Then, in line 15, the poet asks if she was there at the time; in one sense, this is strange but it can be understood. Is it a memory or has she made some of it up over the years? That kind of thing tends to happen as you get older. Memories become muddled with time and usage. She is questioning the reality of it after so many years so this is normal for such an experience. It is a memory of a traumatic episode. But is she asking something else here as well? Was I there” could mean that she is referring to herself as the young girl in the lake, almost like allegory or parable in the telling of this harrowing story. If she means this then it means she is the girl and the mother is a “stranger” to her, suggesting displacement within the family setup. If so, and it is a small ‘if’ then the penultimate verse is one that is reflecting on the event in such a way as to ask, “is that troubled surface something else?” She reflects how “satiny mud blooms in cloudiness” and therefore, is asking if she has the memory right, especially since the brain does some strange things at the point of danger.

Either way, whether she is being autobiographical or not, what we have in the last two lines is a sense of “all lost things” laying at the bottom of the lake, under the water, “in that lake with the poor man’s daughter.” It is then, a poem of harrowing certainty. It is one that shares a story so horrible that the title suddenly comes into play. The words “cold” and “lake” are straightforward enough, but the word “knap” will make the younger reader wonder about what is being meant. It is the name of a lake in Wales where this happened.

But the poet is asking us to consider just how much our memories are useful in relating stories. We always tend to embellish our stories on each telling so that when we have told them a hundred times, it is not the story we began with. This is normal and a sign of passing times and age. Clarke is looking back on a story but looking at the present and asking is the past as accurate as I think? When I look at my life over the past four decades of life since I began work at sixteen, I think back and there is a certain element of truth to my memories but a huge amount of what I tell that is questionable. That is what this poem is asking us to consider in our life.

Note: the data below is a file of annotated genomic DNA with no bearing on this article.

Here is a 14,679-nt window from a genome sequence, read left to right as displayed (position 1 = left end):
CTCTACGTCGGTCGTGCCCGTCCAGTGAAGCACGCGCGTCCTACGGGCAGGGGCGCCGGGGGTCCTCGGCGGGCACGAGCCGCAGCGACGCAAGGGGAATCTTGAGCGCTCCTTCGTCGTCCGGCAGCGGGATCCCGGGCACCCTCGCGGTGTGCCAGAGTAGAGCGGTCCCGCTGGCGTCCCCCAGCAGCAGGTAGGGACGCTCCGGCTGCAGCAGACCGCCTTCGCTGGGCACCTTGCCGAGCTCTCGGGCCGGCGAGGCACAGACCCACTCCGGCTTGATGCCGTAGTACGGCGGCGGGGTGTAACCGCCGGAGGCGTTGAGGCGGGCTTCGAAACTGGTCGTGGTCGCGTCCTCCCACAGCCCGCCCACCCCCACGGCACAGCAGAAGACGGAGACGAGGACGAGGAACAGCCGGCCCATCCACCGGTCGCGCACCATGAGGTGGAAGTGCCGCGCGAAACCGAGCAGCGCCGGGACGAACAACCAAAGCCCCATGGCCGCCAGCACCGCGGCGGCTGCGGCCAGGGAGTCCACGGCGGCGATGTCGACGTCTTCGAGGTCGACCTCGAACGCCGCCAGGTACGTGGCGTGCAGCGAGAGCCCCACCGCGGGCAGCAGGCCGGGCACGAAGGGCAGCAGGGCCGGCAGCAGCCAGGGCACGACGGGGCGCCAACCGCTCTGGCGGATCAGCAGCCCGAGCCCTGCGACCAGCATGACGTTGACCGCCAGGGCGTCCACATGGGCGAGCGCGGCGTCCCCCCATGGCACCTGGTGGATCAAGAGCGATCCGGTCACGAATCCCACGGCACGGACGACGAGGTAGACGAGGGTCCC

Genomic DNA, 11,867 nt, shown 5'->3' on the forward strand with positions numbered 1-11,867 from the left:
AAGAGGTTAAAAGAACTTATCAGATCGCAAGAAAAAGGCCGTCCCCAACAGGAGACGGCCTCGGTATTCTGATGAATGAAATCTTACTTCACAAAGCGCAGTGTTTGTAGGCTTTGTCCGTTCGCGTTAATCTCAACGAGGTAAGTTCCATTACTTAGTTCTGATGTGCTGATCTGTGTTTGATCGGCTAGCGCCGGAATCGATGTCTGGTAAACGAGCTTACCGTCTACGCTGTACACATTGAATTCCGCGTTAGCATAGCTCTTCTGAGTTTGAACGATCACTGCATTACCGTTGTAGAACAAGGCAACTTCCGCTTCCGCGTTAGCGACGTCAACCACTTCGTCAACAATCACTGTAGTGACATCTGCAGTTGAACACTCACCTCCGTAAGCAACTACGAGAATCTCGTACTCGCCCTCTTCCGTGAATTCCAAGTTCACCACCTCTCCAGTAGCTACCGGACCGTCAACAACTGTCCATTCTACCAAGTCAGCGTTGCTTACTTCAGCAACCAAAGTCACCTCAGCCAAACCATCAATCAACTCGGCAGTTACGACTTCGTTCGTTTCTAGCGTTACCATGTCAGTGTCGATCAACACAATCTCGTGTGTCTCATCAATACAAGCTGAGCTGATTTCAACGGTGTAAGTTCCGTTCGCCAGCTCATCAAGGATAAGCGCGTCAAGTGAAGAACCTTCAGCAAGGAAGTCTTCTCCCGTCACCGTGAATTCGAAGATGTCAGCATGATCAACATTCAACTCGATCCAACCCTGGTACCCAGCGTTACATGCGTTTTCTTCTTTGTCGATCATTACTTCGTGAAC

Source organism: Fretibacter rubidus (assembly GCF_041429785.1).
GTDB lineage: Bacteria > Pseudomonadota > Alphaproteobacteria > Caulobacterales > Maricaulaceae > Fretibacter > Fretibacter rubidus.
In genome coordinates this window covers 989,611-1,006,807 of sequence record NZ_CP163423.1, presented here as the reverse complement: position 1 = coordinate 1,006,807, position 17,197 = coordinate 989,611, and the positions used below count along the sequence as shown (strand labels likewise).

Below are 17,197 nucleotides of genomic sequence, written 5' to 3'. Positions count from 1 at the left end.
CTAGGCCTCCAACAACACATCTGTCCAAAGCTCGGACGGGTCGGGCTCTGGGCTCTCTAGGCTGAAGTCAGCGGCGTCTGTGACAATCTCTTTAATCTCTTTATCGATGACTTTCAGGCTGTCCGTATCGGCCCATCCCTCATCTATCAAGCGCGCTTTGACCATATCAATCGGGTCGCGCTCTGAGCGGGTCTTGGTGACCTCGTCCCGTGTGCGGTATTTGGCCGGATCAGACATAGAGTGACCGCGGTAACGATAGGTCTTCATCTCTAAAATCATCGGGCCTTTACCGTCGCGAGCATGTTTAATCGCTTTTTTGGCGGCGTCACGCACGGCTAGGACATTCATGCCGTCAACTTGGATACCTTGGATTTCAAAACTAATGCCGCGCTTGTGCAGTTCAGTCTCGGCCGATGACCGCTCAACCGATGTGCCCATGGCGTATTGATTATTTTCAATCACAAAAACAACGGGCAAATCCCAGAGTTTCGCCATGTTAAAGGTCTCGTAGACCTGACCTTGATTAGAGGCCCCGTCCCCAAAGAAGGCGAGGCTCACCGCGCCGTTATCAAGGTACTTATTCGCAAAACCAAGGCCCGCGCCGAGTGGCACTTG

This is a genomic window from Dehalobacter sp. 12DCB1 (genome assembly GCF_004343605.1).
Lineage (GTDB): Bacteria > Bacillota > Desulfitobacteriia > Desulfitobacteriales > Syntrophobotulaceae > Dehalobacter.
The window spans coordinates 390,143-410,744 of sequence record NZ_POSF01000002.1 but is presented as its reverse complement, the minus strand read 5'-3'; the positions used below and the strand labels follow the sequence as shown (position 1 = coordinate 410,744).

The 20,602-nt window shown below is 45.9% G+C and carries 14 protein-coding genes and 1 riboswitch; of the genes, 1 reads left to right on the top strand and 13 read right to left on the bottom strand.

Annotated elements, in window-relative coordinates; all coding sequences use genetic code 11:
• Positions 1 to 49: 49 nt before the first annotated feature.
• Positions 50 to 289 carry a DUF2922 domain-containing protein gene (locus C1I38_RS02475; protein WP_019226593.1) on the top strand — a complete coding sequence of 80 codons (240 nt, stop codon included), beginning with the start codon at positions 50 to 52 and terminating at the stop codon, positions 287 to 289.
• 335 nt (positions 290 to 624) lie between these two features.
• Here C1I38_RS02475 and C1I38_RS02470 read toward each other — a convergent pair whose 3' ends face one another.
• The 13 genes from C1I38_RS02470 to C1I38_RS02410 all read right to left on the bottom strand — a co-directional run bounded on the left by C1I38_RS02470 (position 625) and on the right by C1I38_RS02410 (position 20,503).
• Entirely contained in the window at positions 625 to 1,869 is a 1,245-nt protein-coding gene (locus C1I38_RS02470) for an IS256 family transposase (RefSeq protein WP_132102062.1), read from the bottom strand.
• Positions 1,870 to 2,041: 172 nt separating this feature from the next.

The Basics at GCSE #2

Last time, we looked at the basics within English language, so now, I want to take a step further and see if you can get your head around this which I am about to type. It covers similar ground, but in places, goes a little further and in some cases, covers new ground, so we could call it Basics #2 if you like. Last time, we looked at the basics within English language, so now, I want to take a step further and see if you can get your head around this which I am about to type. It covers similar ground, but in places, goes a little further and in some cases, covers new ground, so we could call it Basics #2 if you like.

For GCSE purposes, you need to know what each element does and how a writer adopts these things into their work. When you can know this, writing those horrible PEED chains will be oh so easy for you.

Once again, we look at word level, sentence level and then whole text level. Where possible, I shall leave the task in for you.  At other times, it shall be just information.
Enjoy!

Nouns & Possessives

Nouns are names of things. Common things we use every day are called common nouns; table, cloth, pen, pencil etc. Proper nouns have capital letters because they are usually names like James or Sarah. But what about when we think of words like Flamingo? It is a proper noun, yes, but what if we have to use the plural rule. Suddenly, you are tempted to write Flamingos or are you tempted to write Flamingoes?

The answer would be Flamingoes. What then, about the word housewife, which is a common noun used to name someone and the position in life they are in. When we write about more than one, do we write housewifes or housewives? The answer is housewives. It is a little tricky but the more you try to find these things on the likes of Google, the easier it will be.

Then there is something called the singular or plural possessive noun which is where we use a single word or a word to denote more than one. If we write The boy’s jacket then the noun is singular because it is one boy and one jacket. If we add to that and write The boys’ jackets then it becomes plural possessive.

Pronouns

Pronouns are those words we use when we do not want to continue using a name in a piece of writing. For example, if you wrote a story that had Stephen said this. Stephen said that. Stephen did this. Stephen did that, it would soon become boring to read so we use words like he and she, or words like they if writing about more than one person. Words that can be used as pronouns can include: anybody, each, nobody, something or both, few, many and all.

Verbs